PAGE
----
United States of America
Taxation, Declaratory Relief, Property, Contract, Evidence, Liability, Permits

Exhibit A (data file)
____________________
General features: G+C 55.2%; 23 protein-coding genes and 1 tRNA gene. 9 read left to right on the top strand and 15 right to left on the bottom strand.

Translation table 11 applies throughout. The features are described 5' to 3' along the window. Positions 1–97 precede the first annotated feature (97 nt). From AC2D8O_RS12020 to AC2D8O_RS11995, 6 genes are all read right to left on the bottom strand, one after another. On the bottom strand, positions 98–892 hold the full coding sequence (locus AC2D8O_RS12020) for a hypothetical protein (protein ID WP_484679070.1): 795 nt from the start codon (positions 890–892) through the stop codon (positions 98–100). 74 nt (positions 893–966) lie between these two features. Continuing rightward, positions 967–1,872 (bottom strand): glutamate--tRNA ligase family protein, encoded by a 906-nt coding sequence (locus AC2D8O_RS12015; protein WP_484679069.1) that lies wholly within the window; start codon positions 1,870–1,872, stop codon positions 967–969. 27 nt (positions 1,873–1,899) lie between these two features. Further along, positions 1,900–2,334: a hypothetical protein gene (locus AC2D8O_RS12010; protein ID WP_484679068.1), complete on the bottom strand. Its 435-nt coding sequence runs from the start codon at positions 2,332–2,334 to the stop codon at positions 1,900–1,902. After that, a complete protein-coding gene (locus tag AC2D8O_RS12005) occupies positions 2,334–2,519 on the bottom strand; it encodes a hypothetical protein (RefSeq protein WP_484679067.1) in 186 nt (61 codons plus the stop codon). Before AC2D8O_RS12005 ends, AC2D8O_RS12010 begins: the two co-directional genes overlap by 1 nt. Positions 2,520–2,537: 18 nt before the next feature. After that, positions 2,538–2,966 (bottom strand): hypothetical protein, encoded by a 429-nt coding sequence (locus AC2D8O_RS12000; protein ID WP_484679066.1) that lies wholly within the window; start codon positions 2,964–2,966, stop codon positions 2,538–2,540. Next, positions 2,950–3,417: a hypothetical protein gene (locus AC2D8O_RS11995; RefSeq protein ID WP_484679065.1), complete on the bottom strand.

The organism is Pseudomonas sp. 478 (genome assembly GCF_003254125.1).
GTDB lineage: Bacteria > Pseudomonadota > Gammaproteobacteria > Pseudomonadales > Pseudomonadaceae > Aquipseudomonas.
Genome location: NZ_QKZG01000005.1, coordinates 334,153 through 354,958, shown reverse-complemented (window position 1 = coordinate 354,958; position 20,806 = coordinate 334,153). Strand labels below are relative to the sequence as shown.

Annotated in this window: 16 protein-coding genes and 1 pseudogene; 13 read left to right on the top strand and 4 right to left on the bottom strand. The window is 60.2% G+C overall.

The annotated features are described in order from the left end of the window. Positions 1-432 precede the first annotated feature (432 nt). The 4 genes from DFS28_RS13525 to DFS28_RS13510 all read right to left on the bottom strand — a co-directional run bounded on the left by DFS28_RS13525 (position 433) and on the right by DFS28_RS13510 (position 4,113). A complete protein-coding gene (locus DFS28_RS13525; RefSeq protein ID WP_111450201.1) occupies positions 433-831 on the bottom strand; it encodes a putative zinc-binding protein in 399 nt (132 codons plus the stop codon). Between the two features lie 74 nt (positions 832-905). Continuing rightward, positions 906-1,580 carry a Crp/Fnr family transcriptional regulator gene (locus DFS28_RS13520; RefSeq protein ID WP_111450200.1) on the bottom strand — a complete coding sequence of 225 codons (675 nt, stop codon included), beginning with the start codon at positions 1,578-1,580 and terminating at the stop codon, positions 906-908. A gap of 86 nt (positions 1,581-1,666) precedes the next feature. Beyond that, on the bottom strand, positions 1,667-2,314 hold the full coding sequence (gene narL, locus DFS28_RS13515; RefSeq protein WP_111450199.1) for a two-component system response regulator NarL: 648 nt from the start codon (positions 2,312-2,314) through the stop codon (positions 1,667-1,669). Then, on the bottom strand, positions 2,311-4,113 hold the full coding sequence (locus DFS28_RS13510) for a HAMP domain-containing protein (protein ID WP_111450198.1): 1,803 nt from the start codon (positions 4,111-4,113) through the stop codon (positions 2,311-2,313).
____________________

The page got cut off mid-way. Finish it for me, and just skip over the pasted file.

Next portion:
The present case revolves around the issue of whether federal facilities owned by the Bonneville Power Agency (BPA) were legally obligated to pay fees imposed by the cities of Renton and Vancouver in order to fund the stormwater mitigation efforts required under state law and the Clean Water Act (CWA). The legal principle of sovereign immunity at issue in the case states that the federal government cannot be held liable for fees assessed by state and local governments, absent a clear congressional waiver. While Congress broadly waived the federal government’s sovereign immunity in 1977 under section 313(a) of the CWA for the payment of "reasonable service charges" federal agencies in recent years refused to pay the assessments for expensive stormwater cleanup throughout the United States, claiming that Congress did not expressly include such fees in enacting the 1977 waiver and that such assessments were a tax - rather than a service charge - and are therefore outside of the waiver of sovereign immunity. Both cities had received prompt and uncontested payment of these fees from the BPA until late 2010 and early 2011, when the agency abruptly determined that it was not legally obligated to do so and ceased payment. The federal judge in Washington state ruled for the cities of Renton and Vancouver, Wash., holding the federal government must pay those cities for the costs of cleaning up stormwater from federal facilities for assessments made prior to the passage of clarifying legislation that took effect in January 2011. He did not resolve the issue of whether the BPA was responsible for the specific unpaid charges imposed by the cities, concluding that they had not unequivocally demonstrated that those fees were reasonable charges within the framework established by S. 3481. However, in doing so, he provided clarifying guidance on whether the cities’ fee programs complied with S. 3481, noting that the reasonableness of a charge should be considered in comparison to those assessed on non-governmental entities, that the use of differing methods of approximating a facility’s burden did not mean that the fee program was "discriminatory,” and that the revenue from these fees may be used for the “full range of costs associated with the program".